Executive Functioning, Parents, Strategies

Sample Support Removal: Chore Chart

At Customized Learning Solutions, we promote 5 key principles for supporting the development of executive functioning skills. Whenever creating a strategy or system, we feel it is important to keep each of these in mind in order to promote success.

  1. Externalize the Brain
  2. Provided and Taught By Adults
  3. Structured, Visual, and Tangible
  4. Explicit and Chunked
  5. Remove Supports Slowly

Here, we will be talking about the most challenging of those principles: the strategic removal of supports.

The long term goal is always for students to reach independence. As adults, we struggle to strike the perfect balance of support: we need to provide opportunities for growth, but can’t pull away too quickly and cause a collapse.

It’s a real life game of jenga. We have to find the right pieces to pull away that won’t make the whole thing come tumbling down, but need to make sure the tower keeps growing.51NEBPHiLjL

The challenge is finding those perfect pieces. Here is a sample support removal for a classic executive functioning obstacle: the chore chart.

The problem: There is a list of chores the child is expected to do, but they never seem to get done. Here we have scaffolded steps to grow toward independence. It won’t be fast and it won’t be easy, but it’s better than the broken record.

Level 1: Complete supervision

Spend the entire time right next to your child as they complete their chores. This serves two main purposes. First, they will get done. Hooray! Second, this allows you to get a better sense of whether your child fully understands their responsibilities.

You may realize that your to-do list needs to get more detailed. For instance, if “Clean Your Room” is on the chart, that may need to be broken into sub-steps like make your bed, empty your garbage, put all clothes away etc. or else they may stand there floundering.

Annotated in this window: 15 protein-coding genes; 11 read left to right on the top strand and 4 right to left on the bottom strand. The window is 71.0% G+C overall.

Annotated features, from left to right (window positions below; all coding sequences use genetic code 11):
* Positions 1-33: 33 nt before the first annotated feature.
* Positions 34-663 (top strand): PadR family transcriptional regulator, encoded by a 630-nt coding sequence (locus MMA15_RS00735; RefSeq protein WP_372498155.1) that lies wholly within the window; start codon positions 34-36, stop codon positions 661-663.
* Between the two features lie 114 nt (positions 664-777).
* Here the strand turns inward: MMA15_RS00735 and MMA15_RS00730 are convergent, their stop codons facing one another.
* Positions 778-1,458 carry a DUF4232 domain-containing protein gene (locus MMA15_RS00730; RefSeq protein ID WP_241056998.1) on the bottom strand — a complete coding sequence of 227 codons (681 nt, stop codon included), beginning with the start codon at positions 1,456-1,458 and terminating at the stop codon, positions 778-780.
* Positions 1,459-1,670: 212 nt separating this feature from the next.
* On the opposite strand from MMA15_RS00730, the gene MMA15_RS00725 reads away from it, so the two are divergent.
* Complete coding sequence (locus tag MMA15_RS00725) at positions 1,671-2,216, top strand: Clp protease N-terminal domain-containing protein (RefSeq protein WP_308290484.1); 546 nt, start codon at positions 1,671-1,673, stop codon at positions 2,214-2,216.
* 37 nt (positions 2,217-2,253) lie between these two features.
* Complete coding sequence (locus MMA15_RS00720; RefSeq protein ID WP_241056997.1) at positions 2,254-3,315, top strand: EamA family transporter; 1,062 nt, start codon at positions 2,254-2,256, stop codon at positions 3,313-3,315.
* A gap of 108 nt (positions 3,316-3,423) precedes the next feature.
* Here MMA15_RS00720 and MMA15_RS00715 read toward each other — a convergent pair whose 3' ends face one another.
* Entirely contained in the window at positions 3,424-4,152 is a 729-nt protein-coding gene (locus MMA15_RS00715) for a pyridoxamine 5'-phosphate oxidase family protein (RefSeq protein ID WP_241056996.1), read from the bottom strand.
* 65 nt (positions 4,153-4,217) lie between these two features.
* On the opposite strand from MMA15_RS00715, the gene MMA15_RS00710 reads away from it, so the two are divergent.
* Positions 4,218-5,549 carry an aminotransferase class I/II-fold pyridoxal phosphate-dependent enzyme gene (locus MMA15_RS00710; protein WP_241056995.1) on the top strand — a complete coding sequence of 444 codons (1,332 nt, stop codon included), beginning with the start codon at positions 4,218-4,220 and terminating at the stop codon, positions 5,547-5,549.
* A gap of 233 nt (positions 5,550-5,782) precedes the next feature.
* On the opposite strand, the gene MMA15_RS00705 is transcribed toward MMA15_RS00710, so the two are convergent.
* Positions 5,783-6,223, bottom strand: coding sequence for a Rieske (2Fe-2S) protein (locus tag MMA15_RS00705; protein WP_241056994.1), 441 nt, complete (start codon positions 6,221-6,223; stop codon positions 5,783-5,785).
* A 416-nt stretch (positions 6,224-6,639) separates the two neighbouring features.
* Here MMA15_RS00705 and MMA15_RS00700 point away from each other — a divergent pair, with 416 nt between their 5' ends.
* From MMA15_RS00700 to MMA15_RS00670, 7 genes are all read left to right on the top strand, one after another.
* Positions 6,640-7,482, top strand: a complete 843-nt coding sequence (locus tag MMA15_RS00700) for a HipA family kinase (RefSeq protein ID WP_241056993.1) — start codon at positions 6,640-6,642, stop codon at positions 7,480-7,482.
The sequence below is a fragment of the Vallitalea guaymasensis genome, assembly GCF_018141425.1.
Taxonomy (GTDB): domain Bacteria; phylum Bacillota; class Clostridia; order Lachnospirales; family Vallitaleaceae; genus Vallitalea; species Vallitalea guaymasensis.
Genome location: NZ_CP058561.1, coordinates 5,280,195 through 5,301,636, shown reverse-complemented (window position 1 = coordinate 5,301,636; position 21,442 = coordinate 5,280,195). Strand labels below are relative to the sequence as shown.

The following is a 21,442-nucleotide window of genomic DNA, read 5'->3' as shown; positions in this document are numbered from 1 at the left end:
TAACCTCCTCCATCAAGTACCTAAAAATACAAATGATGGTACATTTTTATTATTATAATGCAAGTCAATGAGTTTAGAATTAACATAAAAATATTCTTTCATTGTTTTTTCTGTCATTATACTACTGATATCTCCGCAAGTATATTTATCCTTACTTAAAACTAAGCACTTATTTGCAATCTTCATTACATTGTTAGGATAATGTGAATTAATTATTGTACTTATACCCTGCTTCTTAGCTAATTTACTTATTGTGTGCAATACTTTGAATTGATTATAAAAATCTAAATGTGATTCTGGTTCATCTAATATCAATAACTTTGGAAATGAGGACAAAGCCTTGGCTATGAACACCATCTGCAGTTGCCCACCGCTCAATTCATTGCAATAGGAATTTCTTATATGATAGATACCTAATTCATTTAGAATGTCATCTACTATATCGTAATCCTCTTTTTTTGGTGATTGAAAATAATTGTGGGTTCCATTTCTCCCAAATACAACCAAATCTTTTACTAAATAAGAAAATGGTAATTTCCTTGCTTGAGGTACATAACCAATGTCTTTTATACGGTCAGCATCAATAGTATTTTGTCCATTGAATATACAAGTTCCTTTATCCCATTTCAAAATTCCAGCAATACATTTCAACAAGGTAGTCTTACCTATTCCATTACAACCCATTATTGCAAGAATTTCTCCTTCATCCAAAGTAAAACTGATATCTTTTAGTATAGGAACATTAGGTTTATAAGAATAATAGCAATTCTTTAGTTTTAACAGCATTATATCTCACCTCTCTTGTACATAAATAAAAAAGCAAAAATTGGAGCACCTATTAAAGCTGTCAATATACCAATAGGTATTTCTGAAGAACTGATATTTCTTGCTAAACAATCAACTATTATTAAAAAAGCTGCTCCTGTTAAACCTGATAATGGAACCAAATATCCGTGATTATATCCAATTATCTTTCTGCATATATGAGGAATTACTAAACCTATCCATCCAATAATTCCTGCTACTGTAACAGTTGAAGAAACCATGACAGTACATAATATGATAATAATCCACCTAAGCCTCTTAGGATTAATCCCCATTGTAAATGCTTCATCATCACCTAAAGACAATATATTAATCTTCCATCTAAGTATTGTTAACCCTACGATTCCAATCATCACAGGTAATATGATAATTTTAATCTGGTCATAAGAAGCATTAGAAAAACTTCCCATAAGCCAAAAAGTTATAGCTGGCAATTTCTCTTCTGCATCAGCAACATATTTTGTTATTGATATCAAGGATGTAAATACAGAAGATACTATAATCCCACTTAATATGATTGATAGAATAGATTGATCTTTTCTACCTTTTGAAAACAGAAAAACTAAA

Make adjustments to the list as needed. Stay on this level until they are fully capable of completing the list while you’re there. Told you it wouldn’t be easy…

Level 2: Adult as Time Manager

Once your child totally understands their chores, it’s time for them to do it solo. However, it’s not likely that they’ll be springing out of bed Saturday morning looking for the nearest broom. So, in level 2, you’re still the enforcer.

The adult here is responsible for the initiation phase. Designate the time that the chores are going to happen, then don’t leave until the process has begun. You also may need to check in periodically to make sure they haven’t lost momentum. If they have, don’t leave until they’ve started again.

You know you’re ready for Level 3 when they only need a little help getting started and are able to keep it up for the most part.

Level 3: Adult as Reminder

“Time to start your chores.” That’s your mantra for this level. It’s time for the child to take responsibility for the initiation, but they still need a reminder to do it.

If this is the step where things start to stall, it may be time to introduce a consequence for not completing chores within a time frame. For instance, you can’t __________ until your chores are done.

Level 4: A Non-Human Reminder with Human Check-ins

Level 4 is where we finally start reaching something that resembles independence.  Together, decide on a reasonable reminder that is not dependent on another human. A phone alert, a recurring calendar event, a big sign on the door. Whatever it is, make sure you talk about making it something that will actually be seen.

Continue to enforce the consequence of not completing chores, and check-in to see how things are going, but no engaging in conflict. Simply a, “Remember, you can’t ________ until your chores are done.”

The Other Principles

It is important to use the other guiding principles in the chore chart process as well:

  • Externalize the Brain
    • There should always be some sort of external reminder
    • The list of chores should be written down, not done by memory
  • Provided and Taught By Adults
    • This is built into level 1 — actually teach your kids how to do the chores and you create the detailed list
  • Structured, Visual, and Tangible
    • Make the chore chart structured and visual (for younger kids, use pictures too)
    • Have it posted somewhere clear
    • Make it tangible — a piece of paper in a sheet protector allows you to cross off with dry erase markers
  • Explicit and Chunked
    • Larger chores should be chunked into pieces
    • Any specific steps or requirements should be explicitly mentioned (i.e., empty the garbage AND replace the bag)

If you move onto the next level and it all falls apart, take a step back. Troubleshoot where things hit a snag. See if you can either problem solve a baby step in between, or perhaps you just need more time in the previous level.

See if you can tailor this example to chores in your house, and even to other processes altogether!

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